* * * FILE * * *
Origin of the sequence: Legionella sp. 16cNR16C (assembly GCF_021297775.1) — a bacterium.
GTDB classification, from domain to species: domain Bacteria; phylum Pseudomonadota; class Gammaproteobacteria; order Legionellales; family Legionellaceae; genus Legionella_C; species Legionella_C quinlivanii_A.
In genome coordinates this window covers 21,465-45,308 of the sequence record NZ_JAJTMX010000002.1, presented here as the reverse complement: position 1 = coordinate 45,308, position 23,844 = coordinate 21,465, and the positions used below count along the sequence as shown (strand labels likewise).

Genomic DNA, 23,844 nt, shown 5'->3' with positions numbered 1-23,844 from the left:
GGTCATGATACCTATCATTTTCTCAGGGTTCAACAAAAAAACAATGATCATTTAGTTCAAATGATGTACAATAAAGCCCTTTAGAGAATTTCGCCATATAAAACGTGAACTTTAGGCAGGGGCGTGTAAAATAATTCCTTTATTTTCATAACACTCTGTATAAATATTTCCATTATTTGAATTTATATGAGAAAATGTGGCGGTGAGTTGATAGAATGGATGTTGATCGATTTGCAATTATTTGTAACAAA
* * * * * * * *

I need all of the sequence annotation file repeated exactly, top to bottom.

Origin of the sequence: Legionella sp. 16cNR16C (assembly GCF_021297775.1) — a bacterium.
GTDB classification, from domain to species: domain Bacteria; phylum Pseudomonadota; class Gammaproteobacteria; order Legionellales; family Legionellaceae; genus Legionella_C; species Legionella_C quinlivanii_A.
In genome coordinates this window covers 21,465-45,308 of the sequence record NZ_JAJTMX010000002.1, presented here as the reverse complement: position 1 = coordinate 45,308, position 23,844 = coordinate 21,465, and the positions used below count along the sequence as shown (strand labels likewise).

Genomic DNA, 23,844 nt, shown 5'->3' with positions numbered 1-23,844 from the left:
GGTCATGATACCTATCATTTTCTCAGGGTTCAACAAAAAAACAATGATCATTTAGTTCAAATGATGTACAATAAAGCCCTTTAGAGAATTTCGCCATATAAAACGTGAACTTTAGGCAGGGGCGTGTAAAATAATTCCTTTATTTTCATAACACTCTGTATAAATATTTCCATTATTTGAATTTATATGAGAAAATGTGGCGGTGAGTTGATAGAATGGATGTTGATCGATTTGCAATTATTTGTAACAAA